The 1950s brought with it the most daring enterprise and, many would say, a confirmation of Scots distinctiveness that was awakened by political apathy to recognise Scotland as a nation although without a state...

The Stone of Destiny

The Stone of Destiny is a historical artifact of Scotland that dates to the beginning of the Abrahamic religions and is said to be the stone that was used by Jacob as a pillar to lay his head whereupon he dreamt the stone was the gateway to heaven.

The stone was transported through historical circumstance via the middle east through Egypt, Spain and then to Ireland. It was then taken to Scotland by Fergus, first King of the Scots. As an interesting sidenote of stone folklore, it is thought Scotland was named after the Egyptian princess Scotta who married the Celtic King Galtheus who transported the stone to Spain. His descendants then moved the stone to Ireland.

The stone was then integrated into Scots culture and, as an ancient relic, used to coronate her Kings. In 1292 King Edward marched to Scone Abbey to steal the Coronation Stone from the Scots. By historical accounts he was successful. Although history documents his incursion into Scotland two years later, no doubt in the knowledge he had in fact taken a replica made by Abbey’s monks who anticipated his motives.

The Coronation stone lay in Westminster for 700yrs until, in the 1950s, four young Scots students, no doubt motivated by our rich cultural history, decided it was time to repatriate the stone.

Four students of Glasgow university, members of the Scots Covenant Association (a group that supported home rule) decided to bring the ancient artifact back to Scotland. Ian Hamilton, Kay Matheson, Gavin Vernon, and Alan Stuart are to be remembered as historical figures that attempted to return equilibrium of historical culture back to Scotland.

These four students must be remembered in perpetuity as a symbol of Scots innate cultural understanding and our historically driven motives as a nation. Although we are within the British state we are distinct as a nation.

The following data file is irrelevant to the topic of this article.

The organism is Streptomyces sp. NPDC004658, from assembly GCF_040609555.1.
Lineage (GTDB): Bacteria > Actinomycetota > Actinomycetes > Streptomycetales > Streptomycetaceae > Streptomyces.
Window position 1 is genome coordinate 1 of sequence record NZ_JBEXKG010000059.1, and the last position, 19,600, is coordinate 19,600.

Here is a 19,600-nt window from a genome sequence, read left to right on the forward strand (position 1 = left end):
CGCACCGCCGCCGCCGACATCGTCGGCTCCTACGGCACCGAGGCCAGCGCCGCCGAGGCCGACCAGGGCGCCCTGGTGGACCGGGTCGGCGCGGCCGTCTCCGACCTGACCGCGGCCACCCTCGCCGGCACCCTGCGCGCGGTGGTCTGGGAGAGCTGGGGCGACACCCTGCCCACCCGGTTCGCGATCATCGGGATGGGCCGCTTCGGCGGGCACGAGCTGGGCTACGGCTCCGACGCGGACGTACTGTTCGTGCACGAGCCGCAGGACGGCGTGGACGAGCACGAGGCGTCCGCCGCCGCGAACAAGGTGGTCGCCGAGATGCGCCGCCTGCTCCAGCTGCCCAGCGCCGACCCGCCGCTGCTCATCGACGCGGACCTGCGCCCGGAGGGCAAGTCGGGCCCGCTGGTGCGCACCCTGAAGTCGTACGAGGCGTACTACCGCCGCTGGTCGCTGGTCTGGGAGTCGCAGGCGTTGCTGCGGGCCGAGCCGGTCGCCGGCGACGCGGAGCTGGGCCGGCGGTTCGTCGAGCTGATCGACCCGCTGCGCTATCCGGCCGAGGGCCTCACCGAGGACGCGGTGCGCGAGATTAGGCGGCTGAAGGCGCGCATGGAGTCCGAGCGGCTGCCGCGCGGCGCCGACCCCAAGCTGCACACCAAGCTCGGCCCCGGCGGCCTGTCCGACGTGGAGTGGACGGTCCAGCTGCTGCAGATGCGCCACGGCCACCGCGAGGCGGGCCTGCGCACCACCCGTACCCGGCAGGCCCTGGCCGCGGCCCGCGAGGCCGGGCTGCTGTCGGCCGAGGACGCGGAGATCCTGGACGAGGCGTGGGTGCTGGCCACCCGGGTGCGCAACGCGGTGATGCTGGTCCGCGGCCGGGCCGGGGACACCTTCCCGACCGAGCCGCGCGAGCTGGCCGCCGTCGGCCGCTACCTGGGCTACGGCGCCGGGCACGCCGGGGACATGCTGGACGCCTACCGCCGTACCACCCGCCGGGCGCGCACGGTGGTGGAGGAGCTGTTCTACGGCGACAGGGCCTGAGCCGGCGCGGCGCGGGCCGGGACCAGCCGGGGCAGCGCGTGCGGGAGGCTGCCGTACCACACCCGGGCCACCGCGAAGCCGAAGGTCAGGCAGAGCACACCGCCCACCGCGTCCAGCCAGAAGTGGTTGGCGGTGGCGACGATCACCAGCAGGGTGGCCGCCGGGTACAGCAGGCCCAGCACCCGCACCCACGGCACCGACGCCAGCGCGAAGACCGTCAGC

Their bold and some may say foolhardy enterprise was in fact the beginning of the signal that Scotland was remembering our cultural distinctiveness. They retrieved the Stone in an almost kailyard fashion and set the British establishment on fire to re-align the British understanding of Unionism and Empire right.

The stone was broken in two when being retrieved, it was then taken to Cumbernauld and the stone mason Bertie Auld made it one and, as an addition to the controversy by unofficial accounts, it was rumoured the returned stone may have been a replica made by Auld.

The Stone was eventually, after months of fretting by the British establishment, deposited by three Scots at Arbroath Abbey (where the Declaration of Arbroath was made), asserting that in antiquity the independence of The Kingdom of Scotland was legal and denouncing England’s attempts to subjugate her.


Globalisation has by some accounts been ongoing since the Silk Road and by others in the contemporary period the inflection point is the late 1970s-1980. The period of interest here is 1950-2020, deindustrialization in Scotland, new public planning and the resulting economic, technological, social, and political change that accompanied the retreat of the British empire.

The first phase of deindustrialization that marked the beginning of a new era started in the 1950s, envisioning a new economic structure for Scotland, making way for alternative forms of employment. Legacies of deindustrialization are still felt today with an indelible long-lasting social and cultural memory. The loss of industrial work for those of the era created a destabilization of work, class, and culture.

The dismembering of work culture had political and social implications in the shaping of Scotland's national identity. The uprooting of individuals, families, and communities in the restructuring and planning process, to some extent, was in accommodating Multinational-Corporations (MNC’s) and branch plant inward investment enterprises. The moral economy approach to second phase deindustrialization 1955 -1970s went some way to alleviating social and cultural disemboweling although by the 1980s the moral economy discourse was challenged in the final phase, particularly in the coal industry, in lieu of closures resulting in job losses, rampant unemployment and capital and corporate flight by Transnational Corporations. This culminated in the miners' strike of 1984-85.